Far Horizons

by Bliss Carman


 

WORD FROM THE MOCCASIN TRAIL


 

FROM the land of the Abanakis,—
The rivers and hills of the East,—
An Indian spirit sends greeting
To the great Trail Riders’ feast.

Afoot and alone with peril

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We went with arrow and bow.
Mounted, unarmed and jesting,
In safety at ease you go.

Little enough was our learning,
Small was our craft and skill.

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But we saw the feet of the morning
Go by,—and our hearts were still.

We shaped the canoe and the paddle,
We fashioned the snowshoe frame,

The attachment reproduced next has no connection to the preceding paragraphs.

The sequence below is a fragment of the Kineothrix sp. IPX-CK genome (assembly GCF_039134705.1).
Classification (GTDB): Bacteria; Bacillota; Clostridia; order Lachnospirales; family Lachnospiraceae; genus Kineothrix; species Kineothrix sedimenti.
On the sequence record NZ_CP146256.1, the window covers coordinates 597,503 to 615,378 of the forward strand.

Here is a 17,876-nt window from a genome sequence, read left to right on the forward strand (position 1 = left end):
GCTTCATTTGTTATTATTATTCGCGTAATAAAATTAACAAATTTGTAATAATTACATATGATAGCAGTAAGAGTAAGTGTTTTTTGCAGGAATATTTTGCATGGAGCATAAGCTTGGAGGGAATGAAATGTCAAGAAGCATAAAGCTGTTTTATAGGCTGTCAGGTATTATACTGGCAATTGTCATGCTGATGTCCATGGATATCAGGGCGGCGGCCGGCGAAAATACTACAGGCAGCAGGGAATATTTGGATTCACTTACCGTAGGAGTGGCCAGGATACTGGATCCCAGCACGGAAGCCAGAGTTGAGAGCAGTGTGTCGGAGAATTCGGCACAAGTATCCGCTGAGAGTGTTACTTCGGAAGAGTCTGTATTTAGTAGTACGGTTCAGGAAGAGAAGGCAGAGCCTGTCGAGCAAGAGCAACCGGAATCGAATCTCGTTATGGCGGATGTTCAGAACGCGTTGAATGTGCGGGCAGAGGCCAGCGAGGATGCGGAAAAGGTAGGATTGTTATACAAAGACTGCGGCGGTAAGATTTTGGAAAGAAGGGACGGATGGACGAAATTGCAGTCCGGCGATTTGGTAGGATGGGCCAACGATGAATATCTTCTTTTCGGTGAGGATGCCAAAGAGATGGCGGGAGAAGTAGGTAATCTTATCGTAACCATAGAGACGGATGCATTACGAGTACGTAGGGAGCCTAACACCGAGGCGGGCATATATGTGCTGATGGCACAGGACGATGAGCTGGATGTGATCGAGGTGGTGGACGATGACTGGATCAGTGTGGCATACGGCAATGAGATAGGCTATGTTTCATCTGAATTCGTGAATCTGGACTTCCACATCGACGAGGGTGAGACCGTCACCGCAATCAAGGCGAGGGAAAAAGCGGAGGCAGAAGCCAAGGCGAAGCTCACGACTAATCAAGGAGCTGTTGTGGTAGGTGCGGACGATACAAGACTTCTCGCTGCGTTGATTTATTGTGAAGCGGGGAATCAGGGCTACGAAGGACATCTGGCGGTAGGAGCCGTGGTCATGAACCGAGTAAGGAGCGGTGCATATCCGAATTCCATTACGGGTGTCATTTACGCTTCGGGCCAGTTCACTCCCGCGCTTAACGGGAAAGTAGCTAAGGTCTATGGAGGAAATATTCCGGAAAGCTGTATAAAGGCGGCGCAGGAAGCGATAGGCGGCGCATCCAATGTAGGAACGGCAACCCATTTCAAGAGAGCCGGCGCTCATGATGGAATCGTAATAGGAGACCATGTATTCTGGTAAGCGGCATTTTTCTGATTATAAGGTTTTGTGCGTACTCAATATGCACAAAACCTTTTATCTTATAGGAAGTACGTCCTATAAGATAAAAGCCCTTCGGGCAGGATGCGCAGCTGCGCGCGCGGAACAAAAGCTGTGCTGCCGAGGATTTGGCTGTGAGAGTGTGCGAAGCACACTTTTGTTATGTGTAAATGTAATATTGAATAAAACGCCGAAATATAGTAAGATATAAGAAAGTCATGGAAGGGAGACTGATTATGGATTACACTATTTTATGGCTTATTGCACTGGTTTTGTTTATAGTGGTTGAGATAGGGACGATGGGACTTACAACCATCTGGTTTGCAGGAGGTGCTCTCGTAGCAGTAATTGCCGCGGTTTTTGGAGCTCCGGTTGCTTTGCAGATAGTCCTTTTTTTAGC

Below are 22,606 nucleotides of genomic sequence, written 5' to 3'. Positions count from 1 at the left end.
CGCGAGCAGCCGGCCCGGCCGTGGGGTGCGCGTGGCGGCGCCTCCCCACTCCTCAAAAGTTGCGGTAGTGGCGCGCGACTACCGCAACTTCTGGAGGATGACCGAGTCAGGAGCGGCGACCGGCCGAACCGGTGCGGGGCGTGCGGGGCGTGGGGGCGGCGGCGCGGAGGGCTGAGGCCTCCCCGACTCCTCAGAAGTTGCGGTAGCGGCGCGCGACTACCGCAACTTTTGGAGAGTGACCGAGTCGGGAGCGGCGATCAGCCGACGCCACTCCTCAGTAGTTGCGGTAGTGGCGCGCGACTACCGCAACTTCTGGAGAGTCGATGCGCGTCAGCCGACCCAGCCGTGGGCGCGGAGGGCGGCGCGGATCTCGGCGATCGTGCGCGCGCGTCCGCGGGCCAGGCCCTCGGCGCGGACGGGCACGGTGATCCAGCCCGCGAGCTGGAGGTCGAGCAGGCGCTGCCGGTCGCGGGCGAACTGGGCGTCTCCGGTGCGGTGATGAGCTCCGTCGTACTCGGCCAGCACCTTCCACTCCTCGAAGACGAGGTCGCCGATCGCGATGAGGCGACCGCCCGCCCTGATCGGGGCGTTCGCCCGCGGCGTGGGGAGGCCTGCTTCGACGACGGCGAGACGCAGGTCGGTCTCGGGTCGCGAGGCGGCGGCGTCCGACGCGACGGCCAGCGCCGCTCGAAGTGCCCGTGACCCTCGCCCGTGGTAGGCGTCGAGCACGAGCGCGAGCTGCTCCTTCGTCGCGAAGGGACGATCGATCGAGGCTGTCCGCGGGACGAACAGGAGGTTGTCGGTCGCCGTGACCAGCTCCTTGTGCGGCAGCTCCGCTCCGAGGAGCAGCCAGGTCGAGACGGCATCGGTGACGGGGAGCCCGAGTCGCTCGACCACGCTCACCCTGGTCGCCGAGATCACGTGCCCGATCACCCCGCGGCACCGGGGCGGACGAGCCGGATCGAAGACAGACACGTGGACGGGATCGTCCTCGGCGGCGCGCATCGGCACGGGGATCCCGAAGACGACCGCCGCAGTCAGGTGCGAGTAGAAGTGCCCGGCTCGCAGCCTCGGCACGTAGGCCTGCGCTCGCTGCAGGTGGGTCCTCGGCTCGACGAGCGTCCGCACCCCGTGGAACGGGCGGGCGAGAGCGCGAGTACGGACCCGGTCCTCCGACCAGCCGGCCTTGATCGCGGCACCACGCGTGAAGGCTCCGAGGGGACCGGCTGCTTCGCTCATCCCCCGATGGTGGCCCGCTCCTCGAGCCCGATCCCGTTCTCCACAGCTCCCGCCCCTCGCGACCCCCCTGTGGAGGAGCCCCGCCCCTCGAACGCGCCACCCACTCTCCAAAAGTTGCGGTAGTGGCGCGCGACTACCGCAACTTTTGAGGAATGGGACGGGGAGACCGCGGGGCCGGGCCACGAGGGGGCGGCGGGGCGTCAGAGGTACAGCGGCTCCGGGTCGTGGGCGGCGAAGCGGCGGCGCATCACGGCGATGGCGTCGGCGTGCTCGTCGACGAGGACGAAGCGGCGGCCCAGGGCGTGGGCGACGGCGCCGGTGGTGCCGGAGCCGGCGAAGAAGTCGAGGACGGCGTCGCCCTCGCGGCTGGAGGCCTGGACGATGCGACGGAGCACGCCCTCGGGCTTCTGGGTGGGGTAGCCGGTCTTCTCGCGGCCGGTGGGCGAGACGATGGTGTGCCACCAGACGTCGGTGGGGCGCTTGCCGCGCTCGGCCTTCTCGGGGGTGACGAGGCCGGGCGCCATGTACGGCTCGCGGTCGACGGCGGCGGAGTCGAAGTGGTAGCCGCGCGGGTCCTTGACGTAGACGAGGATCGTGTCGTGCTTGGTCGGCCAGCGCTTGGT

And the Great Spirit was with us,

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As we kindled the council flame.

You have circled the earth with your knowledge,
Your magic is more and more.
Yet must you heed our wisdom,—
The truth of the wilderness lore.

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You ride to make good our beginnings,
Our trails to keep clear and extend,
Guarding the lodge and the camp fire,
In peace at sundown’s end.

So over all we are tribesmen,

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By the law that does not swerve,—
At home in the Tent of the Open,
On call through the Great Reserve.

We lift you the friendly signal,
We send you our sign on the air.

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Look East for our smoke at evening,
And say, “Our brothers are there!”

“May no foot want for a stirrup,
No prayer nor adventure fail,
And the Master Guide go with you,”

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Is the word from the Moccasin Trail.  

Moonshine,
Twilight Park,
In the Catskills,
July, 1924.